Lamberts Glass Bendheim

The first channel glass to receive bird-smart certification, Lamberts glass has been scientifically proven to be visible to birds. Not only is bird strike jarring to occupants, but it is also estimated that up to a billion birds a year are killed in the U.S. alone due to collisions with glass buildings.

CrystalBlue Guardian Industries

CrystalBlue can be combined with many SunGuard low-E products to provide a range of energy performances along with high visible light transmission, now with a blue color. It is available coated and uncoated at 6 millimeter thickness in a variety of sizes.

Oversize Format Low-E Glass sedak

As a pioneer for glass in oversize formats up to 10.5 by 49 feet, sedak’s new insulating glass line automates the production process completely, leading to high-quality fabrication that can easily be reproduced. Additionally, large scale translucent units can be printed fully covered with the roller coater technique or with a digital flat bed printer, allowing for complex, colorful designs.

Low-E Coated Acid-etched Glass Walker Glass and PPG

PPG’s Solarban low-E glass is paired with Walker’s collection of acid-etched finishes, including bird-safe AviProtek glass, to expand the range of aesthetic and performance options available for energy efficient, environmentally progressive glass.

SolarSmart Innovative Glass Corp

A heat-blocking, self-tinting smart glass that darkens in response to solar heat gain to keep interiors cool, lowering energy usage and costs. The hotter the glass gets, the darker the glass will tint—it is 100 percent solar activated, requiring no power, wires, or user involvement.

cert5421-01-Ecophon-Product-feature-596x322-R1

CertainTeed

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Daniel Buren’s “Observatory of Light” set to open at Fondation Louis Vuitton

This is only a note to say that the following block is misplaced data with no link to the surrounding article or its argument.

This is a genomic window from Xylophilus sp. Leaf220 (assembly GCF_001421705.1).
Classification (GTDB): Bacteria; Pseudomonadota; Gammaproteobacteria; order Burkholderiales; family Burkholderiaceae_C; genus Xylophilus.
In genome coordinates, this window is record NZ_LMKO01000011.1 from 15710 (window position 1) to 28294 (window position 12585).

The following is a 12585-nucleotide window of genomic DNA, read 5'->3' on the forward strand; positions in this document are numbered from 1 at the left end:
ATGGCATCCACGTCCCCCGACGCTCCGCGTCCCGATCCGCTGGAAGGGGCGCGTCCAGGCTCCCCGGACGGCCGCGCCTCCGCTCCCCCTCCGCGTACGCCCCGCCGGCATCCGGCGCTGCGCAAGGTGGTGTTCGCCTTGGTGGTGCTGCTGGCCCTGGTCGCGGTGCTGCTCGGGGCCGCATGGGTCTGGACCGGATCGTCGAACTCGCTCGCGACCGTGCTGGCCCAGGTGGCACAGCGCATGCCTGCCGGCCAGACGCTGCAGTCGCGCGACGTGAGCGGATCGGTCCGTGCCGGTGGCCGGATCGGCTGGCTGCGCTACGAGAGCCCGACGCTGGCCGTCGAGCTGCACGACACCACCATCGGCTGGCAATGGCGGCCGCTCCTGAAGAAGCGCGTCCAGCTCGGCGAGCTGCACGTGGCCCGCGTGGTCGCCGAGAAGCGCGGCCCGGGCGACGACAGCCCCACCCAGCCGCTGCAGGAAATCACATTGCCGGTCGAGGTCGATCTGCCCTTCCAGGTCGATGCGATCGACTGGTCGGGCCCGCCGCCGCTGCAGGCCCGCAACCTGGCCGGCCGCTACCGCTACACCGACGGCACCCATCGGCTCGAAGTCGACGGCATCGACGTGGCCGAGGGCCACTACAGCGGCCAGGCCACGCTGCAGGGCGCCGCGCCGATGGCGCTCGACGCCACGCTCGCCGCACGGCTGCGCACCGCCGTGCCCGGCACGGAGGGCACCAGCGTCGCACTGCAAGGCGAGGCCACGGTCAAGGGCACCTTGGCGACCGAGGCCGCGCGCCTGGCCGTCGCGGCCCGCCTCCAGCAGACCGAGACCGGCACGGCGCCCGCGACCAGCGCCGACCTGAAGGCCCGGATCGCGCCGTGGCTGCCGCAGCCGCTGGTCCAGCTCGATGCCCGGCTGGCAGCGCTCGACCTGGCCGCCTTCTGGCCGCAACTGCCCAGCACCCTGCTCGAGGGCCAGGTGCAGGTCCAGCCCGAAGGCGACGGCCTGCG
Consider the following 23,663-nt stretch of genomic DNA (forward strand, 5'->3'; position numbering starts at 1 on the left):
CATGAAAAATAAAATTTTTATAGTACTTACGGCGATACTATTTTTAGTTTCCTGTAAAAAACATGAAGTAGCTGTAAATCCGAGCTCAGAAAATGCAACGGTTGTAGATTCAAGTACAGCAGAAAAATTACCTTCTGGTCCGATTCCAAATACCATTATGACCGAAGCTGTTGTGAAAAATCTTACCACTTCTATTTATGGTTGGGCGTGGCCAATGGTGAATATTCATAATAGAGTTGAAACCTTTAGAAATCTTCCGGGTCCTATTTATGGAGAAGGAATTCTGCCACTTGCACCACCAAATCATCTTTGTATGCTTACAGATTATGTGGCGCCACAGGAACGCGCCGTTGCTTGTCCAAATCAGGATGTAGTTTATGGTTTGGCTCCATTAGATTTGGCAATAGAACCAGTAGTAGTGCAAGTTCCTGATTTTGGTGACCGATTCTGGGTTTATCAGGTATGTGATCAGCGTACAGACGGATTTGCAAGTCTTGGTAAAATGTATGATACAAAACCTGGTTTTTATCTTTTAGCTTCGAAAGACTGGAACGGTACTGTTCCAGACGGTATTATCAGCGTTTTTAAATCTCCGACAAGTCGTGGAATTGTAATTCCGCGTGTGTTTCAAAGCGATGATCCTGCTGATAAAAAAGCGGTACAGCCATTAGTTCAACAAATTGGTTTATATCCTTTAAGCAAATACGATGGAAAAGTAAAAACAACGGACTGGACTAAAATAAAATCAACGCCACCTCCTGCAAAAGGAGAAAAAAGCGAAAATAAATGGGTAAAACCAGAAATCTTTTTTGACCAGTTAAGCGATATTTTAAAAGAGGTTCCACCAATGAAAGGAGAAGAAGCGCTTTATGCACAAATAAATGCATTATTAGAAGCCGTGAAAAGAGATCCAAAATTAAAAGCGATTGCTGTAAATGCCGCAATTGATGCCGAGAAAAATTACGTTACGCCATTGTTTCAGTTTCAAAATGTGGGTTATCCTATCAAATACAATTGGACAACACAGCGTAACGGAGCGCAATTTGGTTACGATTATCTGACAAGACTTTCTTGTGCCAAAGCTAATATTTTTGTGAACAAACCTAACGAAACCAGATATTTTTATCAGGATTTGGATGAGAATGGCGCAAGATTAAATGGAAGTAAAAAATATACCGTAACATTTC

Starting on May 11 this year, Frank Gehry's Fondation Louis Vuitton building in Paris is set to host a dazzling glass installation by French conceptual artist, Daniel Buren. Titled L’Observatoire de la lumière (or Observatory of Light) the installation will see some 3,600 tiles of glass alongside a series of colored filters, broken up at regular intervals by alternating vertical white and blank stripes. The articulation of light and interplay of color spans across the building's twelve classic Gehry-style volumes, known as "sails," working in sync with the Gehry's design which, until now, employed a colorless paneled facade. Making use of thirteen different colors, arranged to create the illusion of forms disappearing at different times during the day, light entering the building through these filters will enhance the interior spaces, changing their spatial qualities. Bernard Arnault, President of the Fondation Louis Vuitton said “Daniel Buren has designed a grandiose project, pertinent and enchanting, the result of a real dialogue with Frank Gehry and his building.” "The transparency and quality of a colour projected by means of a coloured filter, as I see it, make it much more alive than painted colour covering a surface” said Buren in a Press Release. “There is a quantity of mirror effects here at the Fondation that actually don’t come from mirrors but from the windows. Almost everywhere something is reflected (...) through the coloring of the sails, all those reflections will become more and more present and will awake those sleeping mirrors that are everywhere. I think that this will enable visitors to further understand and enjoy the singularity of this architecture,” continued Buren. To commemorate the installation opening, a catalogue, designed in collaboration with Buren, will amalgamate works touching on color, transparency, light, translucency, and projection all created since the 1970s. Alongside L’Observatoire de la lumière, a theatrical piece will be shown from June 2 to 4. BurenCirque: 3 times another Hut revolves around three fairground inspired huts. Again using light as a key theme, the huts will become "translucent and mysterious lanterns at night." The piece was conceived in the early 2000's by Buren working with brothers Dan and Fabien Demuynck. Children visiting the Fondation Louis Vuitton will also be able to appreciate and engage in Buren's light spectacle. Aimed at children aged six to ten, The Light Trap lets the projections and reflections of color within the building form a giant kaleidoscope. A workshop will then allow the children to explore different opacities and discover how light can alter space perception. The Light Trap will run from May 28 to August 28, every Saturday and Sunday, from 2:30–5pm.